Anatomy of an Illustration

This is the most complex image in the new story, so far.  With it, I wanted to show the process I use to make my illustrations.  The first image shows a very rough sketch.  This is how all my pictures start.


After sketching all the characters and content, I scan the image and begin the outlines.  Usually, I use a darker pencil to create the outlines.  In this image, however, I outlined everything with my pen-tool on the computer using Photoshop.  


Next, I add a layer for color.  Photoshop allows you to add layers with different properties, and in this case the colors are set to “multiply,” which allows the layer beneath it to show through.  In this way my outlines are preserved, and I don’t have to worry about erasing them by accident.


Flat colors are just a first step in coloring.  Shadows are added on a new layer to create the illusion of depth and to add contrast to the flat colors.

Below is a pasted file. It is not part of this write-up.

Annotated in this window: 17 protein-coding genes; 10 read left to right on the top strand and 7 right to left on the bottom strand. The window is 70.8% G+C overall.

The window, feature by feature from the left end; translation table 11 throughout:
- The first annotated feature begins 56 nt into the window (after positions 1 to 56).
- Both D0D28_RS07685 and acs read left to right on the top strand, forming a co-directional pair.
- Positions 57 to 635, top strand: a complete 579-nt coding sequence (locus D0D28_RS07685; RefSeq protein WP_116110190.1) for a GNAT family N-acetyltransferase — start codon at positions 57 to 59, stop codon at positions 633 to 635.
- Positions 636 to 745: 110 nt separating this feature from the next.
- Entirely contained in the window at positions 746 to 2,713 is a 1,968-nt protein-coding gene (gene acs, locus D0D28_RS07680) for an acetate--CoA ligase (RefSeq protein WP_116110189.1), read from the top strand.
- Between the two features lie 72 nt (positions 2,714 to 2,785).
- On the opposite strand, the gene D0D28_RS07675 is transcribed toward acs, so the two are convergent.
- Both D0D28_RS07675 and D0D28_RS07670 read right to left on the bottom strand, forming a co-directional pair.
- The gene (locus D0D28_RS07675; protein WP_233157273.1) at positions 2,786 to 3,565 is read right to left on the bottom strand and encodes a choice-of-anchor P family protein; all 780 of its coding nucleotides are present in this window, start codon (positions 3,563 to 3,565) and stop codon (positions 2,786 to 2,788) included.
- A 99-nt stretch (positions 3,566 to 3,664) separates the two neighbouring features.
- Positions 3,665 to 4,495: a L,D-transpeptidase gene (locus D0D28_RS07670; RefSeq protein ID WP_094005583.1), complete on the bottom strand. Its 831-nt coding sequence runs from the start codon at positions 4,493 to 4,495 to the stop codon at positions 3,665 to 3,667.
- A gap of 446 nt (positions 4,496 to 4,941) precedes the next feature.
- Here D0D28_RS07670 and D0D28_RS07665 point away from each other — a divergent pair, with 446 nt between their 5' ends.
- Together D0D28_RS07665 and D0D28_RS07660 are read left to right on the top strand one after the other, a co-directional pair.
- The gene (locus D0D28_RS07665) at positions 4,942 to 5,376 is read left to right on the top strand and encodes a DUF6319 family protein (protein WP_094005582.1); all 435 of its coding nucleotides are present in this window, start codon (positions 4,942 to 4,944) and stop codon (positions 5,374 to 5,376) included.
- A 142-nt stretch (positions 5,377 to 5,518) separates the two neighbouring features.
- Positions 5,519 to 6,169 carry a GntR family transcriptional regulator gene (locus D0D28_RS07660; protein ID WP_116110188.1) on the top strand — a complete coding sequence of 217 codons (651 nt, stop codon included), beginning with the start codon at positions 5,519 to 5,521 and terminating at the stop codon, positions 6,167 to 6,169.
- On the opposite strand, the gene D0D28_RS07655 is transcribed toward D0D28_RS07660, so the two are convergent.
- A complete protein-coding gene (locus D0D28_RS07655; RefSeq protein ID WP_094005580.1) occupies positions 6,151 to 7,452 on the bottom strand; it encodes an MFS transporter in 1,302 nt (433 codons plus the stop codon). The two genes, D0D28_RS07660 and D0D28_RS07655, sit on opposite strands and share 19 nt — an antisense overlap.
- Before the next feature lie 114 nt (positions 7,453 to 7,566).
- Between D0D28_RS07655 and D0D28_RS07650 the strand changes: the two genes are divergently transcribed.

Highlights are added to complete the 3-dimensional appearance of the image.


Finally, I have prepared a special series of filters that I apply to all my images in order to give them a textured appearance.  This also brings out the colors and enhances the images contrast.  


In this illustration, Slippy the Salamander, acting as arbiter, addresses the Tri-Lateral Commission on the green moon of Trillak, known as Piggle-Paggle-Ding-Dong-Doodle.  For a full explanation of the history of this unusually named moon, see “The Adventures of the Salamander – Book II – or – Slippy and the Progression of Problematic Predicaments – Volume 7 – Appendix III – Pages 141-144.

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